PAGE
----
Given that both Timothy George and Russell Moore are Southern Baptists and that Southern Baptists have a strong view of what is commonly referred to as “penal substitutionary atonement” or just “penal substitution,” it is not surprising that the PCUSA controversy has garnered significant attention in Southern Baptist circles. They had their own controversy when an editor of The Alabama Baptist wrote in an Aug. 8 editorial that, though loving the song, he does not sing “the wrath of God was satisfied” (for the editorial and follow-up corrections go here). The editorial unleashed a flurry of critiques from Southern Baptist leaders (see also this Aug. 16 background piece in the Associated Baptist Press). On Aug. 12 Albert Mohler, influential president of Southern Baptist Theological Seminary, contributed an interesting piece on his blog page, in which he emphasized the significance of penal substitutionary atonement for galvanizing “the Conservative Resurgence that took place within the Southern Baptist Convention in the last quarter of the twentieth century.”

In England an evangelical Anglican minister and NT scholar, Ian Paul, surprised some by coming out in a blog with views similar to the PCUSA hymnal committee majority. The issue of penal substitutionary atonement has been a contested subject for a decade now within British evangelicalism. Influential “evangelical” Baptist minister and social activist Steve Chalke wrote a book in 2003 called The Lost Message of Jesus (Zondervan) that identified penal substitutionary atonement as “cosmic child abuse,” a book that surprisingly received an endorsement from N.T. Wright. A significant response to this came out in a 335-page book called Pierced for Our Transgressions: Rediscovering the Glory of Penal Substitution (Crossway [US] / Inter-varsity Press [England], 2007) written by three British evangelicals, Steve Jeffery, Michael Ovey and Andrew Sach. It was widely praised by top evangelical scholars and leaders in both America and Britain, though N.T. Wright was overall critical of it (see his 2007 response in Fulcrum). The debate fueled a book of collected essays from different perspectives: The Atonement Debate (Zondervan, 2008). A 2007 sermon by Wright entitled “The Word of the Cross (1 Cor 1:18)” took a swipe at the line “the wrath of God was satisfied” when Wright commended to his hearers the practice of replacing the word “wrath” with “love” as “more deeply true to sing,” adding that “In Christ Alone” was “in other respects one of the very few really solid recent additions to our repertoire.” I appreciate much in Tom Wright’s work but regard these comments as regrettable, for reasons that shall become clear later.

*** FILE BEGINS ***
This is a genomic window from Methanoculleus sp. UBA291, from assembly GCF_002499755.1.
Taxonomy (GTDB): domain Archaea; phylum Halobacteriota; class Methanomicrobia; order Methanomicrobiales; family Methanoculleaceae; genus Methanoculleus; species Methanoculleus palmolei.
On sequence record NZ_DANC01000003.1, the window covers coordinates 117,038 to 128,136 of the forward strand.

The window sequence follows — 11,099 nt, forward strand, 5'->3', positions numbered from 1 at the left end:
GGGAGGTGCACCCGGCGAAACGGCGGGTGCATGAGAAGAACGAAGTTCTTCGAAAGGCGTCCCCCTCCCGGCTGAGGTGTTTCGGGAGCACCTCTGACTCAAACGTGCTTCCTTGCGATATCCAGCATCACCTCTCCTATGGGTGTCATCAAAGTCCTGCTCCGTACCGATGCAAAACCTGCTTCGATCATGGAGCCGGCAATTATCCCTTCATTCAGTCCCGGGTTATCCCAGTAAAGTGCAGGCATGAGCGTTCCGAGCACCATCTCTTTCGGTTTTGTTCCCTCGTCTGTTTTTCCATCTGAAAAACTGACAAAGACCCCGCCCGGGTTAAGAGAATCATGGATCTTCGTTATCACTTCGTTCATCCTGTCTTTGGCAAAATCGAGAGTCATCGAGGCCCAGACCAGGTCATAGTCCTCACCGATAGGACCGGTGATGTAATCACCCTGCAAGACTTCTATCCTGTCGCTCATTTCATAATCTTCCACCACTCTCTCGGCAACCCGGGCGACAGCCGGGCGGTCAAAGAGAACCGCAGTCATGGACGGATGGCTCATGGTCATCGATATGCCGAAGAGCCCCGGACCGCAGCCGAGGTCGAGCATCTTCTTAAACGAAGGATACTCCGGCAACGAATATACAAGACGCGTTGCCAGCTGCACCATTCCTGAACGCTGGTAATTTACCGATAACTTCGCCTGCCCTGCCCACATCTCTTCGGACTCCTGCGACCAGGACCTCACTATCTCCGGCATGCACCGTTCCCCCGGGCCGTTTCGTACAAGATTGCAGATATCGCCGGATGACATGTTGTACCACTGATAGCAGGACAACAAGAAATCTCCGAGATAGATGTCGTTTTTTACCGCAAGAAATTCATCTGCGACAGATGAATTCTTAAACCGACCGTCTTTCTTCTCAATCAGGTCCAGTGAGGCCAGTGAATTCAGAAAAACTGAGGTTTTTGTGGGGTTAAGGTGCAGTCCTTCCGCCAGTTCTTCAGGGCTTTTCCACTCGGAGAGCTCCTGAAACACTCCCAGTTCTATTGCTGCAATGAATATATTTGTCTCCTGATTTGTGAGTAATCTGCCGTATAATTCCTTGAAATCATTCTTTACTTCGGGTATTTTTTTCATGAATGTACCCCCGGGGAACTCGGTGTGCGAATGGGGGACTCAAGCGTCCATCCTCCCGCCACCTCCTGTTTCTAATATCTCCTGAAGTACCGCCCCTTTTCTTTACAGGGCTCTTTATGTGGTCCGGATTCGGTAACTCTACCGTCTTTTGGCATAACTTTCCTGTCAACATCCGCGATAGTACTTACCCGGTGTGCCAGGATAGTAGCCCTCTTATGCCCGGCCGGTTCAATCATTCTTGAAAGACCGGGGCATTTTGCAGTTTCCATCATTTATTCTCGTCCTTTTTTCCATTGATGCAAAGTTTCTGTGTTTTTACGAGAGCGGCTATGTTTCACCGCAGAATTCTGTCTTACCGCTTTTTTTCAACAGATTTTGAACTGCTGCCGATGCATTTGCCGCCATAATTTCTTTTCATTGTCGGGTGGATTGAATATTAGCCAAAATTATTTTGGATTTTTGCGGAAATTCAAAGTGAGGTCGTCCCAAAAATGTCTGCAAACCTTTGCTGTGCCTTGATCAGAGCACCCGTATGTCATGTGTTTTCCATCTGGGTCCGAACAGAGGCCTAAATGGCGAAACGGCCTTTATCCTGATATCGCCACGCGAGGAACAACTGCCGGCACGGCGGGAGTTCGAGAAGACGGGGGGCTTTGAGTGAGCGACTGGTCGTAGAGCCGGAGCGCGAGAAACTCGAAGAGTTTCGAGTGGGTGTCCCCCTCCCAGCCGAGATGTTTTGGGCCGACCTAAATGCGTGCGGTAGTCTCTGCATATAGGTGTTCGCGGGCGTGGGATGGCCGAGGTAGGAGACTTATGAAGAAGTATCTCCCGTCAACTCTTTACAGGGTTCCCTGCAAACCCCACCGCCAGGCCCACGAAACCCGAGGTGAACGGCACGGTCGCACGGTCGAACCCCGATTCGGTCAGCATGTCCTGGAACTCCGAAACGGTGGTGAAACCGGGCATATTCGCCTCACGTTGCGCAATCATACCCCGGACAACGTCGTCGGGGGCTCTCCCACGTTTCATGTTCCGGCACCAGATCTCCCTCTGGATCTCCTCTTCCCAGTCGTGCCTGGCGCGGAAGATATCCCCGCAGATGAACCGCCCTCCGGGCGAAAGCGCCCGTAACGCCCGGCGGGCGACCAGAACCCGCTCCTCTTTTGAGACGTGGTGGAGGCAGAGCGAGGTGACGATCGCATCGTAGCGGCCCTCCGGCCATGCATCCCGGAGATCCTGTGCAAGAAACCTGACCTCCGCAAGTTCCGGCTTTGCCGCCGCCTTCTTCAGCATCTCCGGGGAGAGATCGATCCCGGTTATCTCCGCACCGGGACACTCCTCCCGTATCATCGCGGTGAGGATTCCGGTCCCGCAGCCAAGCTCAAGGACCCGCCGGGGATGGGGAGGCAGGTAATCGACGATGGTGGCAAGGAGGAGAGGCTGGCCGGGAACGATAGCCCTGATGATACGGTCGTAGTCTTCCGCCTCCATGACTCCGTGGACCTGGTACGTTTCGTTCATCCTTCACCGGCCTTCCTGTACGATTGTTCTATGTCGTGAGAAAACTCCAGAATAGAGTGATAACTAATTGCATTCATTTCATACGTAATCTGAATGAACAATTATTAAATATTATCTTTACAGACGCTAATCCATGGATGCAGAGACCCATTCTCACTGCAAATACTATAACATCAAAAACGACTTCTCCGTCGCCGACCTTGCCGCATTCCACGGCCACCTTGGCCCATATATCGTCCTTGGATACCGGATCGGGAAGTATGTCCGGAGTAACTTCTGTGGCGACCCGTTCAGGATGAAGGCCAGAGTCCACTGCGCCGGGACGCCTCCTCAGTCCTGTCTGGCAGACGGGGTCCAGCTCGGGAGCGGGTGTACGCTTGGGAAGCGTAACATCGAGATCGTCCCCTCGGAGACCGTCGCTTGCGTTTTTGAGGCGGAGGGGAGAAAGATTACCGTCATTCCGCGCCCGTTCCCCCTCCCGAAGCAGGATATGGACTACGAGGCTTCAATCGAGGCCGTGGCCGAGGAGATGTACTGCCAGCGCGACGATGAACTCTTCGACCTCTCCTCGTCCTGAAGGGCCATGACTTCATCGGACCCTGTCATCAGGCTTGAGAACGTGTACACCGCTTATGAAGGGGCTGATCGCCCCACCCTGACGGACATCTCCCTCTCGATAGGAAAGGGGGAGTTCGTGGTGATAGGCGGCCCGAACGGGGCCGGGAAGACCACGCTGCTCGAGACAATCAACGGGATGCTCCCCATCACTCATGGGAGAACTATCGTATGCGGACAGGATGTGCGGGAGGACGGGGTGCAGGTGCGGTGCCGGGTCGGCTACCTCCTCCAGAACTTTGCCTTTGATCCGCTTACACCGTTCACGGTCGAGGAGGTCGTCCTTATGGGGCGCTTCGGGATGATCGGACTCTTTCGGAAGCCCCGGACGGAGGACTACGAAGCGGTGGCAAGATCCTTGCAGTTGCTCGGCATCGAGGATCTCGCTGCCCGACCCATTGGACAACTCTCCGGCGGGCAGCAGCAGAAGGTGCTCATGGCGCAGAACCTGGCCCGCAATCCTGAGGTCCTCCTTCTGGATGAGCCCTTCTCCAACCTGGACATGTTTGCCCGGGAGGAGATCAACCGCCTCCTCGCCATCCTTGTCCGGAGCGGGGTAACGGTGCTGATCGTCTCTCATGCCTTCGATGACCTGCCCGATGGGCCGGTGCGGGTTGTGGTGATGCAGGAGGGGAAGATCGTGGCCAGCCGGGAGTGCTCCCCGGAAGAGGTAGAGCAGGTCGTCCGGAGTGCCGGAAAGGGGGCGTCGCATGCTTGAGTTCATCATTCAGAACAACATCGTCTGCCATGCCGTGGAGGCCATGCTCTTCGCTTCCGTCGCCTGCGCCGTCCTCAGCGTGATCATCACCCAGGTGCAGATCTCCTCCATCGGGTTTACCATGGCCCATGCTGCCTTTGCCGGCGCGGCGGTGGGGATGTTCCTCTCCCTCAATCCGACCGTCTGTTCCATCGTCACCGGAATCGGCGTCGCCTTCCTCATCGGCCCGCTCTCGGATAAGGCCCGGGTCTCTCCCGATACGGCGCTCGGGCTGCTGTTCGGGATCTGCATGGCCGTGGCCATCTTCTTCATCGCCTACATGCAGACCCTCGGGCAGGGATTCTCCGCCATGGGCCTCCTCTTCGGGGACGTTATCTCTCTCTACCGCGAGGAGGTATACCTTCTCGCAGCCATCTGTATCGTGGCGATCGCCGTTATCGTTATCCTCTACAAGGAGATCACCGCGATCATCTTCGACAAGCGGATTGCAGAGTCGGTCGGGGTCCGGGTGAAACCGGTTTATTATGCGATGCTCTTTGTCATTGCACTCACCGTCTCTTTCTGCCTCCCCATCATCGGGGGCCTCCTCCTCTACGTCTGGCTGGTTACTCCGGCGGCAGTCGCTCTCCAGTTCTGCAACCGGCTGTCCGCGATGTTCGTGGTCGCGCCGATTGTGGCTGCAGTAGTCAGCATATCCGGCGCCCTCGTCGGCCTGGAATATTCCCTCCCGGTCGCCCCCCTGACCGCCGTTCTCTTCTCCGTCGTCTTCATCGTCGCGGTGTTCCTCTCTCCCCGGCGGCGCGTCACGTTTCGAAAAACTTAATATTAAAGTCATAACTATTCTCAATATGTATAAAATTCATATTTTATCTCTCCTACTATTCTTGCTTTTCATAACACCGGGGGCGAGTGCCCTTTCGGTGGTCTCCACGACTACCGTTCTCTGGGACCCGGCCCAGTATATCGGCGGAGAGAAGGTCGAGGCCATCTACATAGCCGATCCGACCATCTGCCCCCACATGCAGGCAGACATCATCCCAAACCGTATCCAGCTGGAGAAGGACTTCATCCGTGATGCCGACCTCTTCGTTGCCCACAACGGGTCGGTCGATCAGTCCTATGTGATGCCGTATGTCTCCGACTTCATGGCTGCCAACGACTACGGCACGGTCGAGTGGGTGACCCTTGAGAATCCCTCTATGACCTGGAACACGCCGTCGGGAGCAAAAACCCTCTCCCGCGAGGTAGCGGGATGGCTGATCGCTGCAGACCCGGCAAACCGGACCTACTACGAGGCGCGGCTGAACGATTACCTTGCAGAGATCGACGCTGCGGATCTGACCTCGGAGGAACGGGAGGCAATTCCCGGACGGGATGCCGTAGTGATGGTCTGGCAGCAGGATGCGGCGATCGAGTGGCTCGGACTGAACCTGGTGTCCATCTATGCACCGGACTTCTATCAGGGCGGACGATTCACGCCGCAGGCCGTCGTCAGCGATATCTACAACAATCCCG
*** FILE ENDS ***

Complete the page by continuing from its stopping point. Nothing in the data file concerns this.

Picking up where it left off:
[Note: In America the major evangelical critic of penal substitution has been Joel Green, a NT professor at Fuller Seminary, formerly of Asbury Seminary. See the book The Nature of the Atonement (Intervarsity Press, 2006) for essays by Green (a “kaleidoscopic view”), Thomas Schreiner (penal substitution), Gregory Boyd (Christus Victor), and Bruce Reichenbach (a “healing view”); see also Green’s Recovering the Scandal of the Cross (Intervarsity Press, 2000; 2nd ed. 2011).]